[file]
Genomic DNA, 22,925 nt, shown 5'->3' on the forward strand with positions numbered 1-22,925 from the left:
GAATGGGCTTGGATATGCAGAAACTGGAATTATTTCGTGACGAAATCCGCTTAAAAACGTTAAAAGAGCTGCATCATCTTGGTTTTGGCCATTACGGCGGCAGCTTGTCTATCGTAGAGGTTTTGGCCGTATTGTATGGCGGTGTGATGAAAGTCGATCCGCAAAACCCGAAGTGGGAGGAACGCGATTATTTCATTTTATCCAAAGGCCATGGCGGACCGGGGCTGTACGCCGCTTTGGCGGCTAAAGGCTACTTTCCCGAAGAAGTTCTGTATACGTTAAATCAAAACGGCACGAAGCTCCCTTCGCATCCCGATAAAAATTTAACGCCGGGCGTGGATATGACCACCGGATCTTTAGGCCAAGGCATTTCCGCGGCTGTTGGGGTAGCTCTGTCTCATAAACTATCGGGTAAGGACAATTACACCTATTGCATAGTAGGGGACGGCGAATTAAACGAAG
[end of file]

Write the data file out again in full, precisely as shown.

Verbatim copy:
Genomic DNA, 22,925 nt, shown 5'->3' on the forward strand with positions numbered 1-22,925 from the left:
GAATGGGCTTGGATATGCAGAAACTGGAATTATTTCGTGACGAAATCCGCTTAAAAACGTTAAAAGAGCTGCATCATCTTGGTTTTGGCCATTACGGCGGCAGCTTGTCTATCGTAGAGGTTTTGGCCGTATTGTATGGCGGTGTGATGAAAGTCGATCCGCAAAACCCGAAGTGGGAGGAACGCGATTATTTCATTTTATCCAAAGGCCATGGCGGACCGGGGCTGTACGCCGCTTTGGCGGCTAAAGGCTACTTTCCCGAAGAAGTTCTGTATACGTTAAATCAAAACGGCACGAAGCTCCCTTCGCATCCCGATAAAAATTTAACGCCGGGCGTGGATATGACCACCGGATCTTTAGGCCAAGGCATTTCCGCGGCTGTTGGGGTAGCTCTGTCTCATAAACTATCGGGTAAGGACAATTACACCTATTGCATAGTAGGGGACGGCGAATTAAACGAAG